In addition to using the bioreactor, Bachmann and his students are experimenting with growing algae in a saltwater fish tank.
"One of the things that we want to look at is whether or not these algae could be cultivated offshore, to save valuable land area needed for housing and current food production practices," Bachmann said. "But, in order to do this, you must ensure you can do it in a contained manner, so that the algae do not disrupt the environment.
"Offshore algae farms have the potential to absorb significant amounts of CO2 and produce substantial amounts of bio-oil. But algae plumes could alter entire ecosystems if they cannot be properly contained, and you do not want that happening."
The Chesapeake Bay is a testament to this, Bachmann said. The bay has struggled with algae problems in the past, and felt strains on the fishing industry there. In certain conditions, fertilizer runoff can lead to large-scale algae plumes so thick, they block sunlight from getting through to organisms below the surface that need it. In severe conditions, those organisms die off, thus disrupting the food chain.
"These algae plumes can be quite large, some more than 400 miles in length," Bachmann said. "Right now, no one wants to clean them up. But if companies could harvest these microalgae and process them into fuel, then they just might just be motivated enough to help cleanup this environmental problem."
The deep ocean, far offshore, could prove to be an ideal place for cultivating algae without disrupting the environment.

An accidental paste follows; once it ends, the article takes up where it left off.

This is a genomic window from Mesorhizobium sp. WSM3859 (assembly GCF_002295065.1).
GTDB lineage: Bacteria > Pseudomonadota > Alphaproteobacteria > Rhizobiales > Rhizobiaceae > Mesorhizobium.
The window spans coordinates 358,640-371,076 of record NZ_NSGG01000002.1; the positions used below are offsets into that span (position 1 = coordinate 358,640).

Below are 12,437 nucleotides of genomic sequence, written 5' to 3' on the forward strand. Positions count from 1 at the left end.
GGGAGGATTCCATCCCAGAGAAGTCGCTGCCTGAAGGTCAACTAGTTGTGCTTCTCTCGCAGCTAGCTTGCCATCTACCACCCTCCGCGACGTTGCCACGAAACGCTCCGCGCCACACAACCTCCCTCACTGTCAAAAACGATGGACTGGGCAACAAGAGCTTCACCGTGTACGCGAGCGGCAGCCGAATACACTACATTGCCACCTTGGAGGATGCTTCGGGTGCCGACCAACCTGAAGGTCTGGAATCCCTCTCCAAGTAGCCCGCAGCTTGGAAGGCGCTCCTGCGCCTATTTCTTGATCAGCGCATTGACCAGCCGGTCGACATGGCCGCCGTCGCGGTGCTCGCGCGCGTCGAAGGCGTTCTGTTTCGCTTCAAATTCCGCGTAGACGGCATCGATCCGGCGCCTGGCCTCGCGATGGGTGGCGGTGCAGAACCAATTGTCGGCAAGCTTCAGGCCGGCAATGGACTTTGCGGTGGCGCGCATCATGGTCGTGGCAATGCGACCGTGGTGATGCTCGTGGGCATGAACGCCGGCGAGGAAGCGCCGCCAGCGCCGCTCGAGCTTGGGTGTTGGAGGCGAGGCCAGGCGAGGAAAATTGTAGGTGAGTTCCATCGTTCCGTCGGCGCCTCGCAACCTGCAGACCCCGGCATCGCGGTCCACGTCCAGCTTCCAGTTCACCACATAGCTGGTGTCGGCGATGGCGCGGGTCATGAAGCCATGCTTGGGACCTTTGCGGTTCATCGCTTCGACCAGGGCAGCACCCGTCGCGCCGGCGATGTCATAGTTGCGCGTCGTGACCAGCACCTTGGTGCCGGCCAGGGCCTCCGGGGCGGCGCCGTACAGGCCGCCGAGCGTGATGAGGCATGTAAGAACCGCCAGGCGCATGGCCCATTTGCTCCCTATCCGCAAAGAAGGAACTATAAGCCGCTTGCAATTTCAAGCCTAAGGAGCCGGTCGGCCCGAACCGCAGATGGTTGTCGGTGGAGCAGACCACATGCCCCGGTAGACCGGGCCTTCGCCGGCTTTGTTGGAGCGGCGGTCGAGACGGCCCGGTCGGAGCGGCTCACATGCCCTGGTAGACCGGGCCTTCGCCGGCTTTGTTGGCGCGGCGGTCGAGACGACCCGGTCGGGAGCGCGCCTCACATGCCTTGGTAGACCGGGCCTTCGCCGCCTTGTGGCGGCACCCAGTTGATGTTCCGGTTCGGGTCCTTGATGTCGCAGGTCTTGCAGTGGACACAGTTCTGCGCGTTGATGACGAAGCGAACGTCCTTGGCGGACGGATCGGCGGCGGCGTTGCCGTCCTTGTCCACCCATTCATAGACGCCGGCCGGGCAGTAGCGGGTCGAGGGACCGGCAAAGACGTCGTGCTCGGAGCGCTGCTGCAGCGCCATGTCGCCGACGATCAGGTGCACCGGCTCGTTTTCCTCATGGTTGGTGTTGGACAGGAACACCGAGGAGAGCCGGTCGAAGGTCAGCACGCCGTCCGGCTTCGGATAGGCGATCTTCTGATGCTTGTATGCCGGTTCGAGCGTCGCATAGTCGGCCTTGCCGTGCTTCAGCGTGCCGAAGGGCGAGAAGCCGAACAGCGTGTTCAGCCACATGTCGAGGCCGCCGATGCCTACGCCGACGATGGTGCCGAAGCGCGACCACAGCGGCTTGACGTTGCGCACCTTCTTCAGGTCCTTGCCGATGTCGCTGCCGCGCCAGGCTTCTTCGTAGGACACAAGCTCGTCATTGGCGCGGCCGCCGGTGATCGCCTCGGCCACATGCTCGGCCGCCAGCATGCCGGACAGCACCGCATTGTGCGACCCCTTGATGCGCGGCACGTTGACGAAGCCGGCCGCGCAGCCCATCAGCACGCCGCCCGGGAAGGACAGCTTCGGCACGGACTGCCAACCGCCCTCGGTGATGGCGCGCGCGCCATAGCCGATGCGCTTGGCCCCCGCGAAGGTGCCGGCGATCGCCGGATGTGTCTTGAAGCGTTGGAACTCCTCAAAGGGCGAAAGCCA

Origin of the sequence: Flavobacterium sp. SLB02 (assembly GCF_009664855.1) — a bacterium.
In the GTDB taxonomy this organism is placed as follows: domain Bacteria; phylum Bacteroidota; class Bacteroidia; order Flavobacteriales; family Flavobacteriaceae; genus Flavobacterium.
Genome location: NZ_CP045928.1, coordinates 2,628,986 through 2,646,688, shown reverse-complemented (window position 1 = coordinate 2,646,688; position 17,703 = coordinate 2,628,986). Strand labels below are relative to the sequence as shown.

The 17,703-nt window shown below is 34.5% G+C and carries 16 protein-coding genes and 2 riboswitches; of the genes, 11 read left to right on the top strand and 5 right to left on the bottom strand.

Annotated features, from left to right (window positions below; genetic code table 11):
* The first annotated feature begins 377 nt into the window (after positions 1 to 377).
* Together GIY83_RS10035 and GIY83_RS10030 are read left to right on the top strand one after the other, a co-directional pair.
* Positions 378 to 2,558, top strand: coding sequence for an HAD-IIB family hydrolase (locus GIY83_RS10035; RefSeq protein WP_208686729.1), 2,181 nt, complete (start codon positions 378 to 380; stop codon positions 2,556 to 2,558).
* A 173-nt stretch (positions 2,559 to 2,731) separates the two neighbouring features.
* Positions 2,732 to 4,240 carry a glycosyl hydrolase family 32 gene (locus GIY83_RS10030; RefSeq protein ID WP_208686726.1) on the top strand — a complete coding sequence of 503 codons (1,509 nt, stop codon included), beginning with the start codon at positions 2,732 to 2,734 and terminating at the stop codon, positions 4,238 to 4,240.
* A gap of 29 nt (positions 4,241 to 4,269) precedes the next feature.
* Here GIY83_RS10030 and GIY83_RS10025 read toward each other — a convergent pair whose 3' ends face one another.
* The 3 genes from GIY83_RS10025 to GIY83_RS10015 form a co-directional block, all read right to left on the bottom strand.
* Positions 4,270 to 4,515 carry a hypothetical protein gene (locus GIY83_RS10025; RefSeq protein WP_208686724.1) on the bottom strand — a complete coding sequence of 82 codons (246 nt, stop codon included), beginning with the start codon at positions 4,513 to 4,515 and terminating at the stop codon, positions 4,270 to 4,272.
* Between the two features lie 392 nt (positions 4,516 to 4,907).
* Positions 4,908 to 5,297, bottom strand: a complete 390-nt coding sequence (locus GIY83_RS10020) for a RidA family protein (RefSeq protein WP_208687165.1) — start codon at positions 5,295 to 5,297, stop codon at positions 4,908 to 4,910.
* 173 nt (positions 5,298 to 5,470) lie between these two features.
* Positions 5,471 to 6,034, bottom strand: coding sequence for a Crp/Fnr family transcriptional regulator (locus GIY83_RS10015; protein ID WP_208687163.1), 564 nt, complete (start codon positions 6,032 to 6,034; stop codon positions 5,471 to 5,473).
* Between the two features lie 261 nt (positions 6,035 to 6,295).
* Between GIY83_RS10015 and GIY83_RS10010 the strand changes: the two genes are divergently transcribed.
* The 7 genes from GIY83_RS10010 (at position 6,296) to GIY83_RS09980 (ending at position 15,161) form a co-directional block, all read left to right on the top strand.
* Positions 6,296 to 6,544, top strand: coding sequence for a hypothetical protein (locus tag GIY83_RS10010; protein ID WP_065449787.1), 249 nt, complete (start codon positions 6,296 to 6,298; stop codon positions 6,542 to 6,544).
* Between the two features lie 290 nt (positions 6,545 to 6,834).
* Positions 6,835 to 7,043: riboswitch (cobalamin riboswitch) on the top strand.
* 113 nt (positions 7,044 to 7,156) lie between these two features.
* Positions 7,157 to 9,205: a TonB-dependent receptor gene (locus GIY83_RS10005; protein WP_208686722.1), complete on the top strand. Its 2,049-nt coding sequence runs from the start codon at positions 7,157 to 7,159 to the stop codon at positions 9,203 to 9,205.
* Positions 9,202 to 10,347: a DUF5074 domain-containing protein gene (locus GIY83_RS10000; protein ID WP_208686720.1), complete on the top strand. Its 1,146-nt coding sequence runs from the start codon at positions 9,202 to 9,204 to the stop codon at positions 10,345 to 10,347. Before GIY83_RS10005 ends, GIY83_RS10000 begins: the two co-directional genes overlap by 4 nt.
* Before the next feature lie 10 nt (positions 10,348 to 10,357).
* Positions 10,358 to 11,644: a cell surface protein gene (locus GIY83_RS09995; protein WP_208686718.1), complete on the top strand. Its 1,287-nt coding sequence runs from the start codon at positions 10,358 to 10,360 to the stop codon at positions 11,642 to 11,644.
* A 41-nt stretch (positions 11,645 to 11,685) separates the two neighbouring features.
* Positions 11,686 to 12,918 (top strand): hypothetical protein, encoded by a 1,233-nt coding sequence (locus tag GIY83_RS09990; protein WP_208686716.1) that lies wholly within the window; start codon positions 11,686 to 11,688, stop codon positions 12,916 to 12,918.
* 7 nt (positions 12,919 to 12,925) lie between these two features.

"A lot of the ocean — 95 percent of it or so — is really like a barren desert and it doesn't have anything growing in it," Bachmann said. "As you travel into the open ocean, the surface of the sea is too far away from the nutrients that are found in the soil. These nutrients are essential for plant growth. If you're at the shore, the nutrients are here, the sunlight's here, everything grows. If you go into the deeper ocean, the sunlight is still present, but the nutrients are far below the surface and nothing will grow."
The fish tank trials will provide answers to a couple of questions: Are there algae that will grow there and can it be contained? In an attempt to keep the algae from spreading, it will be grown in clear dialysis tubing. "So if we could load up a tube, bright green, filled with algae, put it in there, have it keep growing and not have our tank get overrun with it, then we're looking pretty good," Bachmann said.
As for the nutrient source, poultry litter might do quite nicely, he said.
Gas, Diesel, Biofuel production from algae